When is the timing right to lock in your mortgage rate?

With a rate lock, lenders are obligated (with a few exceptions) to offer a home loan at an agreed-upon rate regardless of whether mortgage rates have changed between the time of the loan approval and the closing date.

Consumers looking for a mortgage who find a great mortgage rate typically choose to lock it in for a specified period of time. Todd Dal Porto, a national sales executive with Bank of America Home Loans, says most lenders offer a loan lock period of 30, 45, 60 or 90 days.

If you’re shopping for a home loan, when is the best time to lock your mortgage rate?

“The time to lock in a loan depends completely on individual circumstances, so borrowers should work closely with their loan officer to make the decision,” Dal Porto says.

When to lock?

The earliest point at which a borrower can lock in a loan is after the initial loan approval. However, many borrowers wait until they have found a home to purchase.

“The vast majority of homebuyers wait until they have a ratified contract to lock in their loan,” says Brent Mendelson, a senior loan officer with Monarch Mortgage in Rockville, Md.

Borrowers typically wait because they don’t know how many days it will take to find a home and have an offer accepted. They worry that by locking in too early, they may miss the opporunity for a better rate before they complete a purchase or get stuck paying extra to extend the lock once it expires.

In addition, a longer rate lock is more costly. For example, a borrower who chooses a 30-day lock on a loan may pay a 4.875 percent rate and zero points, while a 60-day lock might cost 1 point (equal to 1 percent of the loan) or a slightly higher rate with a half-point, Dal Porto says.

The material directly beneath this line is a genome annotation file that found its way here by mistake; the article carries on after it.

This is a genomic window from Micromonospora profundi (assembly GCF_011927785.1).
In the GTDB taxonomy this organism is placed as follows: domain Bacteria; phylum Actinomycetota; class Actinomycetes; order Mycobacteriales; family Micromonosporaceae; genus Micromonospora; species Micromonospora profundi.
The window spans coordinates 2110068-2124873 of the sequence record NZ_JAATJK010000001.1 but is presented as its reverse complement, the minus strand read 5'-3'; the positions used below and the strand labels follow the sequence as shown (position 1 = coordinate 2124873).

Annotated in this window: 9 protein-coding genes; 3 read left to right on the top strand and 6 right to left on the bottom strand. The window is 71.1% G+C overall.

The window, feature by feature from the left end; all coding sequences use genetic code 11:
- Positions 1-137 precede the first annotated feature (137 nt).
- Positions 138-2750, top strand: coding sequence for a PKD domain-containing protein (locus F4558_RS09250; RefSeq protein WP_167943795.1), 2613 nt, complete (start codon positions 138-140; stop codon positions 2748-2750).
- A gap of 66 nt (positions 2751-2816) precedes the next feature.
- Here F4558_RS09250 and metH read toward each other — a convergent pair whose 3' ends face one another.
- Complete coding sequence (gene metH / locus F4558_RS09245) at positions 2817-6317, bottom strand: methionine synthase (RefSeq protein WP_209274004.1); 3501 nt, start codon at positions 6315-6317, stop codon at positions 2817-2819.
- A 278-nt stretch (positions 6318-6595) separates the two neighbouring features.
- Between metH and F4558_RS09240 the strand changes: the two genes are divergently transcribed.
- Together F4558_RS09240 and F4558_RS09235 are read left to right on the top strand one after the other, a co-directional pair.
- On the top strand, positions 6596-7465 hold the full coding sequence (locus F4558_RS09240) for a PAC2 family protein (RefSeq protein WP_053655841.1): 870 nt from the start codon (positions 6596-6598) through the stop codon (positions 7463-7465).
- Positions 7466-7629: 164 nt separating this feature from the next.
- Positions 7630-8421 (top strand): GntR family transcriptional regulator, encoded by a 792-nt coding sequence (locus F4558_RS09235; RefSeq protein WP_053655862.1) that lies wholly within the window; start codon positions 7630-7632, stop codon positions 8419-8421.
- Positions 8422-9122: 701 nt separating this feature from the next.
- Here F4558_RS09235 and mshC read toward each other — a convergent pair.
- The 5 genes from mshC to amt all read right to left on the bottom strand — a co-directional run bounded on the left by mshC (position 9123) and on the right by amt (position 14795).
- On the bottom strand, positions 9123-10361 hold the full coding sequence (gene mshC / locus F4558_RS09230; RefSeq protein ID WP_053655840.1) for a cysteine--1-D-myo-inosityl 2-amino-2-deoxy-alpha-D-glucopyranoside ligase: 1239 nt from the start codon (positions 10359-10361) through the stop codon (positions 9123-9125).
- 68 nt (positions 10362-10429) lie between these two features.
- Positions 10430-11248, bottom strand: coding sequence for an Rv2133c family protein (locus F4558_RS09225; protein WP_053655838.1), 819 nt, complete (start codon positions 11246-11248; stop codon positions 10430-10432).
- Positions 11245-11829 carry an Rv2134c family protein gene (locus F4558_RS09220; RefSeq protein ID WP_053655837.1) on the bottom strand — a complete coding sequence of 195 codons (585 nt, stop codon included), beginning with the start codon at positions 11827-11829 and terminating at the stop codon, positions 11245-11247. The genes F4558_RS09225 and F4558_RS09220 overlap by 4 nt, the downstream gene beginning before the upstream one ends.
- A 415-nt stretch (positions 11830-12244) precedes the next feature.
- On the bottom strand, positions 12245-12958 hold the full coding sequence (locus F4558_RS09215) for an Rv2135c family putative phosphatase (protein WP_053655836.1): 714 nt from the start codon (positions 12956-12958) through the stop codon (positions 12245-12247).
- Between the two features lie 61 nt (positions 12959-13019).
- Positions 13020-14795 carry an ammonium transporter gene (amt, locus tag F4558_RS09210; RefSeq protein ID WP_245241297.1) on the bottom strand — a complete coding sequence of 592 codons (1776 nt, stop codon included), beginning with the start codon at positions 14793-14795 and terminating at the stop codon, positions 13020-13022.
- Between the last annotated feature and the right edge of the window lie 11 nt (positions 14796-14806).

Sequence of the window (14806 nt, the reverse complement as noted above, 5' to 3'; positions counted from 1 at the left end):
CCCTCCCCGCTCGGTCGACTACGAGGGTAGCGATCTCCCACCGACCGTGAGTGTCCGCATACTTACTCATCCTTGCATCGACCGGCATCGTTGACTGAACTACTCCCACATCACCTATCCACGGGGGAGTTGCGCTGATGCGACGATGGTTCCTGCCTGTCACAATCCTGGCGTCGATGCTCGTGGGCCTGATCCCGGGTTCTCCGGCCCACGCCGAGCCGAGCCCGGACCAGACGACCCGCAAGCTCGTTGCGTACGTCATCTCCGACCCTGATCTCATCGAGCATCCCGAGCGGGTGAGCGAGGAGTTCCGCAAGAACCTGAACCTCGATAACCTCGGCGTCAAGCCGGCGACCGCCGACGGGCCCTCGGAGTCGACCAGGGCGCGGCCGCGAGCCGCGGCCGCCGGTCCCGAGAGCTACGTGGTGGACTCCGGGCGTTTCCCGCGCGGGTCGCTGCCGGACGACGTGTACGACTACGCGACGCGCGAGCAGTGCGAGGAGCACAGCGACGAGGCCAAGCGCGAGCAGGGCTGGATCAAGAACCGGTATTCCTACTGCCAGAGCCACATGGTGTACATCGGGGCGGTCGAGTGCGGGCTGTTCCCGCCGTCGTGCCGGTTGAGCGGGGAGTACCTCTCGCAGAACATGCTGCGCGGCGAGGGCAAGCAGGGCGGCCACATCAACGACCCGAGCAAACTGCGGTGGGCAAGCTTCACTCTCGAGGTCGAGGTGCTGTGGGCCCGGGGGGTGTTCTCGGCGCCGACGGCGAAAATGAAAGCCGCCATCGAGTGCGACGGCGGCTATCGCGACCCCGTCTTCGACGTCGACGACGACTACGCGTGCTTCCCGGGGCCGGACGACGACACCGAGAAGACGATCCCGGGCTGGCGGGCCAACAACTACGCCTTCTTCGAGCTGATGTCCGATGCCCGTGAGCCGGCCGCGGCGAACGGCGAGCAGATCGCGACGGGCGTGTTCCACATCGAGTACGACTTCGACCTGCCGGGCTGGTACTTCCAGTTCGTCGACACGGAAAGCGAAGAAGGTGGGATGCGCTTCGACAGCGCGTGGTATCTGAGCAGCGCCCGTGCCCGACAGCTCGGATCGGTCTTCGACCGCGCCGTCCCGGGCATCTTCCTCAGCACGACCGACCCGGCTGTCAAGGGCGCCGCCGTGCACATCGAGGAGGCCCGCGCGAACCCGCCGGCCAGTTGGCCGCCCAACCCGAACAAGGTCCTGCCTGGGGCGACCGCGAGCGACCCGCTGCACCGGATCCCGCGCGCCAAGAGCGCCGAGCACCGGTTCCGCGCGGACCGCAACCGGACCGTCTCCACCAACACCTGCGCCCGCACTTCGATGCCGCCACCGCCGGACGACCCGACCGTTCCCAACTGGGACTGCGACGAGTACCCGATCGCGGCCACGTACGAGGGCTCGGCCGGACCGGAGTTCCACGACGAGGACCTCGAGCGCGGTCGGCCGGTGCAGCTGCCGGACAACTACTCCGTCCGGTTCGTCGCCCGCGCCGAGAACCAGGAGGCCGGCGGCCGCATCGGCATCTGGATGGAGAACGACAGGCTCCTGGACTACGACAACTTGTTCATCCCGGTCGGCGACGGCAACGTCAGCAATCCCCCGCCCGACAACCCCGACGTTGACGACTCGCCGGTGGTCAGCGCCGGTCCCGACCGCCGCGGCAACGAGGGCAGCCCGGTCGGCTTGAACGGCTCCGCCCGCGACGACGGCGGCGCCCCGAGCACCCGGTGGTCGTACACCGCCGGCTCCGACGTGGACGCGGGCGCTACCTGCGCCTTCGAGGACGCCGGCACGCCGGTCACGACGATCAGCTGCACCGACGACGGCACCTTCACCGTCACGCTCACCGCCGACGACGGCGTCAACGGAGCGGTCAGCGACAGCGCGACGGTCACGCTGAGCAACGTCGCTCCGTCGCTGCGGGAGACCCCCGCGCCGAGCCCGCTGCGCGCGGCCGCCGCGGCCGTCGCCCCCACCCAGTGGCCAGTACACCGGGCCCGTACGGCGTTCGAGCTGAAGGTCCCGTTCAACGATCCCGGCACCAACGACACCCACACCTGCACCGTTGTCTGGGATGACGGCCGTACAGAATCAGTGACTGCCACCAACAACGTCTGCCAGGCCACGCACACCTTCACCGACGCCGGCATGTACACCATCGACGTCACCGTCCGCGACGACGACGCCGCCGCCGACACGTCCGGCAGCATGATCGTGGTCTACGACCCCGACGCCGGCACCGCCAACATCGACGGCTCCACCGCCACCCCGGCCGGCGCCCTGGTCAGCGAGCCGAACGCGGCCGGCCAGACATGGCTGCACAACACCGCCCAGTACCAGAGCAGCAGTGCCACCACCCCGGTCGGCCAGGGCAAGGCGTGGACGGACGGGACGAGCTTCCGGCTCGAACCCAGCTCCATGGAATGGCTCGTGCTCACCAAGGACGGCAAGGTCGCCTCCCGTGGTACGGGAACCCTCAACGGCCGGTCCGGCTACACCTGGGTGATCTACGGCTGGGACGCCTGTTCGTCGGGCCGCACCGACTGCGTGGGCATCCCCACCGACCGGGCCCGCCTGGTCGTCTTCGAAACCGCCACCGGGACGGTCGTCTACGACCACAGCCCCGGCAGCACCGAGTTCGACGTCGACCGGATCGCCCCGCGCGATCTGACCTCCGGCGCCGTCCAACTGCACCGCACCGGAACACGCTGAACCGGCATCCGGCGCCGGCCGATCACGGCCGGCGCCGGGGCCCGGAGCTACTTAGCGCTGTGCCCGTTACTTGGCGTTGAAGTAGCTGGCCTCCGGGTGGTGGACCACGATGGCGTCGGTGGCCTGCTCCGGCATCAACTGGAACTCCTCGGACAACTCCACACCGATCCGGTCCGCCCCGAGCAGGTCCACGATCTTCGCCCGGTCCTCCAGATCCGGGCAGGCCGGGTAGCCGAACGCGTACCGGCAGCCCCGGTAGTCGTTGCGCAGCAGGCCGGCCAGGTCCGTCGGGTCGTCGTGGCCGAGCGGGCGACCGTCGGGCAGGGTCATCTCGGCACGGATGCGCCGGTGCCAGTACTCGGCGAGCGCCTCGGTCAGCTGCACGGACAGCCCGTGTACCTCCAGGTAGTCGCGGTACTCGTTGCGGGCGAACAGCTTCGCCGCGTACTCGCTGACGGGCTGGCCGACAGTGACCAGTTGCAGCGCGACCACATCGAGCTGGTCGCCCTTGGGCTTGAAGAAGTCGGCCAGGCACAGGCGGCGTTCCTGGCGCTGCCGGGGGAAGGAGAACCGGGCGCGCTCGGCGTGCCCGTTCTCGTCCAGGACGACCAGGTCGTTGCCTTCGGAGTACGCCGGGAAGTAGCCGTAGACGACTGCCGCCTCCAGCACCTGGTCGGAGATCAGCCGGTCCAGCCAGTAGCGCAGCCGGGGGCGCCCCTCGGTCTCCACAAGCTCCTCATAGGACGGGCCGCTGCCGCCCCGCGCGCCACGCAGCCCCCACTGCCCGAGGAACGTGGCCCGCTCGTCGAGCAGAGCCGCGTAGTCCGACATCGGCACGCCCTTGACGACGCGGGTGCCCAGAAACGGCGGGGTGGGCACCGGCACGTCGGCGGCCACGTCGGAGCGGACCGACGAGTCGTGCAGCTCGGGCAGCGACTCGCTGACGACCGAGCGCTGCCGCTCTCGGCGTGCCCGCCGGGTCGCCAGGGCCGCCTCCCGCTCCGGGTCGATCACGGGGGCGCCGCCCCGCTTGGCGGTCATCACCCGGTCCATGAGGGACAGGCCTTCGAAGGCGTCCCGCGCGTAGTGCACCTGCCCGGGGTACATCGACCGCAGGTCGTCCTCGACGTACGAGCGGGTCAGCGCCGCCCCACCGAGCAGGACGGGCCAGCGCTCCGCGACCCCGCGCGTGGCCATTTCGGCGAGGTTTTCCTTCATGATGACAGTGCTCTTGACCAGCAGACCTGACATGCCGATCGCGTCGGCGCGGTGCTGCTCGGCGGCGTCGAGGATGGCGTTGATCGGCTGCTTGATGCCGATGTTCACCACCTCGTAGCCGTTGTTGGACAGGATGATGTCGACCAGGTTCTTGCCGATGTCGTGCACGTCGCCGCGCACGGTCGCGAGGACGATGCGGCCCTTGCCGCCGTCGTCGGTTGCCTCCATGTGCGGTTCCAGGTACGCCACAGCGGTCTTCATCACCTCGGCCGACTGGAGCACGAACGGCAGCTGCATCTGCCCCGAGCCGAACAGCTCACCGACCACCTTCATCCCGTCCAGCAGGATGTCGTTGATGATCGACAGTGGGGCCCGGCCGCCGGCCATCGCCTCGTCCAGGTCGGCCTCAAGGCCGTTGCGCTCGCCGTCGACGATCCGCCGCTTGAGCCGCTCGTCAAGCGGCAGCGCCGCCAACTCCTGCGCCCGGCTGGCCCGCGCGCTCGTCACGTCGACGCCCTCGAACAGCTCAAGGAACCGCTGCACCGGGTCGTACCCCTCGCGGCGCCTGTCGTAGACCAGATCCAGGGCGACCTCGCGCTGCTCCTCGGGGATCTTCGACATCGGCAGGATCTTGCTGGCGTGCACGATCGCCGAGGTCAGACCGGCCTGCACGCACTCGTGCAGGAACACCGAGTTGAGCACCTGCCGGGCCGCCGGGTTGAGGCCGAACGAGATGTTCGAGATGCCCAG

Brad Blackwell, executive vice president and national retail sales manager of Wells Fargo Home Mortgage, generally urges clients to wait for an accepted offer before locking a loan.

“If you don’t have a ratified contract, you don’t want to lock in your rate and have the clock ticking while you start searching for a home,” says Blackwell.

However, Mendelson emphasizes that each borrower’s individual circumstances dictate the best time to lock.

“There’s no perfect time to lock a loan, but a lender or mortgage broker can check with the loan processor to get a feel for how long it will take to have the loan go through underwriting,” Mendelson says.

Dal Porto agrees that individual borrower circumstances influence the best time to lock.

For example, Dal Porto says borrowers concerned that even a small increase in the interest rate could cause a budget problem should “lean toward locking in the rate as early as possible, especially in a market with increasing mortgage rates.”

Choosing when to lock the loan for refinance is easier. The settlement date for a refinance loan is driven only by the lender, while a purchase loan typically has a settlement date that depends on the seller as well as the buyer.

Refinancing right now typically takes a little longer than a purchase mortgage, so we recommend a lock of 60 or even 90 days,” Dal Porto says. “We have a lot of refinancing applications and the loan process is more complex. Now, every loan requires full documentation.”

Dal Porto says the industry average for a purchase loan is 45 days from application to closing, while a refinance averages 60 to 90 days.

Working with borrowers

Although the term “rate lock” sounds unyielding, many lenders are willing to be flexible with borrowers when circumstances change.

For example, many lenders will negotiate with the borrower if rates fall to prevent the borrower from opting to go to another lender. Blackwell says lenders sometimes charge a small fee to float down the rate.

What if the lock expires before closing? Lenders may offer an extension on the lock.

Mendelson says lender charges for a lock extension vary. Normally, the fee is 0.25 of a point for every 15-day extension. Another option is to relock at the current mortgage rate.

Dal Porto says many lenders will negotiate the fee for extending the lock, particularly if the settlement is delayed due to a distressed property needing additional repairs.

Borrowers should also remember that a rate lock is not guaranteed in all circumstances. Borrowers can lose a rate lock if their circumstances change — such as a shift in their credit score or in their debt-to-income ratio — before settlement.

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